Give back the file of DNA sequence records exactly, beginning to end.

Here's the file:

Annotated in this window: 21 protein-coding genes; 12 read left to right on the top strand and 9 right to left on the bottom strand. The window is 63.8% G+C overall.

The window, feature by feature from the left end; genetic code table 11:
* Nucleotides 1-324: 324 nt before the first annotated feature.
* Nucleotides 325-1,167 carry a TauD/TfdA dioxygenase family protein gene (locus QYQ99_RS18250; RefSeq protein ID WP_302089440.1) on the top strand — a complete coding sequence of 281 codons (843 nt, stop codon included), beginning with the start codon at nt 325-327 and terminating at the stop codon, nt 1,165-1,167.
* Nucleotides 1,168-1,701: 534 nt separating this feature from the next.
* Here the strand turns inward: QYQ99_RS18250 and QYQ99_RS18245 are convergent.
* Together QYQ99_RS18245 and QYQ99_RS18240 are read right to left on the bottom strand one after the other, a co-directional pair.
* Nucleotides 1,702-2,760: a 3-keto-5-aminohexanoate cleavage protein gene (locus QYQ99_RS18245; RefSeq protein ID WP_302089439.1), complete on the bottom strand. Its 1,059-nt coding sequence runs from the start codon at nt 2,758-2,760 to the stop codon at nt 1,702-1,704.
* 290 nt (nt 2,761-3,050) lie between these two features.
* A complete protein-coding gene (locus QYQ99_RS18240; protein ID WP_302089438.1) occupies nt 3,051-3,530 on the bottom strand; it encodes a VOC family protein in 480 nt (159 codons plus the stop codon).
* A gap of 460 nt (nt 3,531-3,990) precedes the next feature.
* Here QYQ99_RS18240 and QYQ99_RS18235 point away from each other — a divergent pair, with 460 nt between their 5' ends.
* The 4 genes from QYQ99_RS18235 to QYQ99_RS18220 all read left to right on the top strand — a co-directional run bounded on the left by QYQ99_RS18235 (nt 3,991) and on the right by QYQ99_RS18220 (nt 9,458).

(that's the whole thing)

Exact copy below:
Annotated in this window: 21 protein-coding genes; 12 read left to right on the top strand and 9 right to left on the bottom strand. The window is 63.8% G+C overall.

The window, feature by feature from the left end; genetic code table 11:
* Nucleotides 1-324: 324 nt before the first annotated feature.
* Nucleotides 325-1,167 carry a TauD/TfdA dioxygenase family protein gene (locus QYQ99_RS18250; RefSeq protein ID WP_302089440.1) on the top strand — a complete coding sequence of 281 codons (843 nt, stop codon included), beginning with the start codon at nt 325-327 and terminating at the stop codon, nt 1,165-1,167.
* Nucleotides 1,168-1,701: 534 nt separating this feature from the next.
* Here the strand turns inward: QYQ99_RS18250 and QYQ99_RS18245 are convergent.
* Together QYQ99_RS18245 and QYQ99_RS18240 are read right to left on the bottom strand one after the other, a co-directional pair.
* Nucleotides 1,702-2,760: a 3-keto-5-aminohexanoate cleavage protein gene (locus QYQ99_RS18245; RefSeq protein ID WP_302089439.1), complete on the bottom strand. Its 1,059-nt coding sequence runs from the start codon at nt 2,758-2,760 to the stop codon at nt 1,702-1,704.
* 290 nt (nt 2,761-3,050) lie between these two features.
* A complete protein-coding gene (locus QYQ99_RS18240; protein ID WP_302089438.1) occupies nt 3,051-3,530 on the bottom strand; it encodes a VOC family protein in 480 nt (159 codons plus the stop codon).
* A gap of 460 nt (nt 3,531-3,990) precedes the next feature.
* Here QYQ99_RS18240 and QYQ99_RS18235 point away from each other — a divergent pair, with 460 nt between their 5' ends.
* The 4 genes from QYQ99_RS18235 to QYQ99_RS18220 all read left to right on the top strand — a co-directional run bounded on the left by QYQ99_RS18235 (nt 3,991) and on the right by QYQ99_RS18220 (nt 9,458).